While network sharing agreements to create a more attractive ROI are not uncommon, perhaps there is more demand in Japan than many other nations. These are telcos who may have to deal with a very significant disruption in the shape of Rakuten.

As the poster boy for the open movement, Rakuten is building a network as many telcos would love to; a greenfield project, completely disassociated from the concept of legacy technologies and systems. This sort of network deployment is a dream come true for any telco and has the potential to offer significant benefits.

Firstly, it has been claimed the network can be run with only 350 employees, a fraction of the workforce running competitors’ networks. Secondly, it could be significantly cheaper to construct, thanks to Rakuten’s embrace of the OpenRAN movement. And thirdly, due to the acceptance of openness, upgrades should be faster and cheaper. This is the sort of network which everyone would build if they could start from scratch tomorrow.

There is still plenty which could go wrong with Rakuten’s business. The network could fail, or it might not be as successful as hoped in teasing subscriptions away from rivals, but the threat is very real for the Japanese telco industry. With investments substantially reduced for network construction, maintenance and upgrades, the demands on ROI are lessened. Rakuten is suddenly afforded a lot more flexibility when it comes to pricing.

At the beginning of March, Rakuten unveiled its ‘UN-LIMIT’ 5G data tariff costing 2,980 Yen per month, roughly half of what rivals have been offering. What is worth noting is that when customers are out of range of a Rakuten owned base station, a 2 GB download limit will be introduced as well as data throttling. This will be a disadvantage for the telco as it is rolling out its network, though the risk of pricing disruption is very clear.

Reliance Jio in India has already demonstrated how a market can be turned upside-down if a disruptor is allowed to gather too much momentum. This is a lesson which the likes of KDDI, Softbank and NTT Docomo should be learning as Rakuten comes online; new initiatives will have to be introduced across operations to realise efficiencies.

Without these initiatives, network sharing partnerships being one, the traditional Japanese telcos will not be able to sustainably compete with the Rakuten tariffs.

Rakuten delays network launch to work out the bugs

Japan’s fourth mobile operator has said it will delay its launch, originally set for October 1, in favour of a limited trial for 5,000 users.

The announcement will put a dampener on the spirits of those who are closely watching developments in Japan. With the barriers set so high on entering the mobile connectivity game for new-comers, cash-rich technology companies will be looking for tips and tricks to develop their own game-plans, though this was not supposed to be part of the story.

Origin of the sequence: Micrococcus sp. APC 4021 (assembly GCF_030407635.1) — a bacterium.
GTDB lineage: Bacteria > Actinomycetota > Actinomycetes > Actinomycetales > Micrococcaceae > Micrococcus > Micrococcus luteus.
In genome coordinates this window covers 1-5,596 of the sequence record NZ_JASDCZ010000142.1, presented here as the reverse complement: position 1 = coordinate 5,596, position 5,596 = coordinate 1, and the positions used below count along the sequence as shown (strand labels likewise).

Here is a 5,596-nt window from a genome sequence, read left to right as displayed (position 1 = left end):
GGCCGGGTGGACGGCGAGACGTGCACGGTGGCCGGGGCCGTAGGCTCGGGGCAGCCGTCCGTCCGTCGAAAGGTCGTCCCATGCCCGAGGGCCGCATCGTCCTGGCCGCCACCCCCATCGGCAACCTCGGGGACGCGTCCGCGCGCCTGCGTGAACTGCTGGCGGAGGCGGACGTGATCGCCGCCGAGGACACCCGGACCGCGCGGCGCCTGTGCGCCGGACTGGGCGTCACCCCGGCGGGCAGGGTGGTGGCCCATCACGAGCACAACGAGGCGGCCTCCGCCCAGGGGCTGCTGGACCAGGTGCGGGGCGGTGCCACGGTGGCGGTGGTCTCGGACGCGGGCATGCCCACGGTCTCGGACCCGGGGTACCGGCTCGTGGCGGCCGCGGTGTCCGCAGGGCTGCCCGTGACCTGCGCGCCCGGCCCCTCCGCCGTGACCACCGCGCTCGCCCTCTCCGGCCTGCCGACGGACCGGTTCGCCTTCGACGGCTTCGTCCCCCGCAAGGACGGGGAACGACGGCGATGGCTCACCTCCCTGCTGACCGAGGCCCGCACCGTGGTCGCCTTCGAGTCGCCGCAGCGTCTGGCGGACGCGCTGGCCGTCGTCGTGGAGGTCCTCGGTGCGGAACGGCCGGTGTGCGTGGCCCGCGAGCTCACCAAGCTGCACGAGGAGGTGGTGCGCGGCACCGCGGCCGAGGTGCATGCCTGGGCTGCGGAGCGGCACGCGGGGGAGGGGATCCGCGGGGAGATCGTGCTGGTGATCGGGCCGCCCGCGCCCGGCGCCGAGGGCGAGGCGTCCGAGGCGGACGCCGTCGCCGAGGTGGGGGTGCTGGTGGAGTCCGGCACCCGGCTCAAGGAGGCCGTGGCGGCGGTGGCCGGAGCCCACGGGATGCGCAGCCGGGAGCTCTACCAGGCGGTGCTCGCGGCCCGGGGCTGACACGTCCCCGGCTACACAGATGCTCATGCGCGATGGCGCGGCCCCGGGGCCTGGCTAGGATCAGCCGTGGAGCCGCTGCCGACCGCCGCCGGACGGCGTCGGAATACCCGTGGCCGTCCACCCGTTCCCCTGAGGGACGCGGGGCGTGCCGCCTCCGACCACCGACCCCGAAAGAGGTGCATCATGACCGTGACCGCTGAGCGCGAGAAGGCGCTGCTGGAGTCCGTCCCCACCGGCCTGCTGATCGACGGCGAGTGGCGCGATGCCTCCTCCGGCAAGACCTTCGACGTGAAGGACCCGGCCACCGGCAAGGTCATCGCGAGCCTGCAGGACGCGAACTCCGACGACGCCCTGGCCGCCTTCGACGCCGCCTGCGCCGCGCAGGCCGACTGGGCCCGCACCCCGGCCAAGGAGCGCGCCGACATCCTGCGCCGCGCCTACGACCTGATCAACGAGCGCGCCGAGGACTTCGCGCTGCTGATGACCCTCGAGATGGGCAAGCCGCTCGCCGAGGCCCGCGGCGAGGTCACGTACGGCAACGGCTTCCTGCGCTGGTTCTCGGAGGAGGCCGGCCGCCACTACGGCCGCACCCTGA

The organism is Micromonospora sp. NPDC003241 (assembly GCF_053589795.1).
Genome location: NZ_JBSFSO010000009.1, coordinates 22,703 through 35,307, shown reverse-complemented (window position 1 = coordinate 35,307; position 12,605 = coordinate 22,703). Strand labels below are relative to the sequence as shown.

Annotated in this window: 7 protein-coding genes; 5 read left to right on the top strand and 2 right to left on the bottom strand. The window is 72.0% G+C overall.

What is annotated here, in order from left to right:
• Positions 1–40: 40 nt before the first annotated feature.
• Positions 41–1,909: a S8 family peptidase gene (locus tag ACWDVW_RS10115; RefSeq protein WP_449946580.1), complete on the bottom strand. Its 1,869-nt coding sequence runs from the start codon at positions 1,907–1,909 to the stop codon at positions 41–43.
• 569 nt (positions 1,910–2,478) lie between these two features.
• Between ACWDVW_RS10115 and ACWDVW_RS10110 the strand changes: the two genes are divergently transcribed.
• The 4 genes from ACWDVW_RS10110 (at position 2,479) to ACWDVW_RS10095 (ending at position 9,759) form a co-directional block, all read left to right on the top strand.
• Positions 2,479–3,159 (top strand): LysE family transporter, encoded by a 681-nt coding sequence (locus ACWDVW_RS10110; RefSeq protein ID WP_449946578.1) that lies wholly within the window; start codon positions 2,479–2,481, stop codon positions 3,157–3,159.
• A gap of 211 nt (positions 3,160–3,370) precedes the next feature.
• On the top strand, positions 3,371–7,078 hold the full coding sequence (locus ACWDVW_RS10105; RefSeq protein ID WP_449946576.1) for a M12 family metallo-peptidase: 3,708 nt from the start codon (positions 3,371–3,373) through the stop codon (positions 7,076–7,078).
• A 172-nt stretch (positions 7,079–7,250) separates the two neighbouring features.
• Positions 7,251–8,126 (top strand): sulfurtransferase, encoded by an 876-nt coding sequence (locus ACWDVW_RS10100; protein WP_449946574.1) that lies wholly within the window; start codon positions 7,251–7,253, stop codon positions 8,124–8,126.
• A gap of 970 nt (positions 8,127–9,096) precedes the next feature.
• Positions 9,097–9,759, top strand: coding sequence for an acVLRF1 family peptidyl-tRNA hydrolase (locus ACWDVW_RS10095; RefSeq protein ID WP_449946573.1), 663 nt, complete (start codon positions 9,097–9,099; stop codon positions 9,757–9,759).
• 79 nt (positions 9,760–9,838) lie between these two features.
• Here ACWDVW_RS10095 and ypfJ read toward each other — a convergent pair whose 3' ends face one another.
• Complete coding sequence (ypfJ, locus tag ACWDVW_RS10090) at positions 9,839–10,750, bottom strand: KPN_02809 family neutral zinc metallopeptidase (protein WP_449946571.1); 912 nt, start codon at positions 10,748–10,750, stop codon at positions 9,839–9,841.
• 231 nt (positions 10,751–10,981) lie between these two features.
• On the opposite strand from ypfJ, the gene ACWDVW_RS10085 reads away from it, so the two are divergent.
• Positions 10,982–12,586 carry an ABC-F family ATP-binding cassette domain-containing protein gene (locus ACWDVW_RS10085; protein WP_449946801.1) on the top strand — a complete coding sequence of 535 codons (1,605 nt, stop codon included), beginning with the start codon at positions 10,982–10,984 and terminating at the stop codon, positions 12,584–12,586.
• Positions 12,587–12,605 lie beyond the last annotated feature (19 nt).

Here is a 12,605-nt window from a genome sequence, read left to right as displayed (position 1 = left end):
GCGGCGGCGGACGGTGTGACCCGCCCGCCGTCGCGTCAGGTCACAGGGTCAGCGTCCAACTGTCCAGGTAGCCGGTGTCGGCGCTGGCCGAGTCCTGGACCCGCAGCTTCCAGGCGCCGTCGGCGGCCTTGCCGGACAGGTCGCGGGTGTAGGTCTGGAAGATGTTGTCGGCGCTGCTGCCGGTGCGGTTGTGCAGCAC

“In order to ensure the stability and quality of its service for customers and continue to improve the network based on customer feedback and requests, the company will initially open applications to 5,000 subscribers free of charge through the Free Supporter Program,” the firm said in a statement.

The official launch of the service will now be at some point before 31 March 2020, with the Free Support Program set to conclude at that point. Those subscribers who are assisting with the network trial will continue to get free services through to 31 March however.

The trial will focus on Tokyo, Osaka, Nagoya City and Kobe City, with KDDI and Okinawa Cellular to provide roaming services outside of these regions. Those on the trial will receive unlimited calls and data services through the period, in exchange for providing regular feedback to the telco.

The launch of Rakuten has caught the attention of many inside and outside of Japan for several reasons. In the country, consumers have had to deal with three providers to date and the introduction of a fourth player will provide additional competition, as well as a potential disruption to create a new status-quo when it comes to pricing. Just look at the impact Reliance Jio had on India to see the potential a new player can inspire.

Outside of Japan, there will of course be vendors rubbing their hands together in anticipation of a genuine greenfield project, though those who have an interest in muscling in on the connectivity game.

Starting with the vendors, this is a potential gold mine. If Rakuten is going to be competitive, it will have to get its network up-and-running very quickly. Aggressive network deployment and expansion to reduce the reliance on roaming requires some serious investment. The more success Rakuten can generate in the early days, the more quickly it will be able to mobilise investment to fuel further expansion.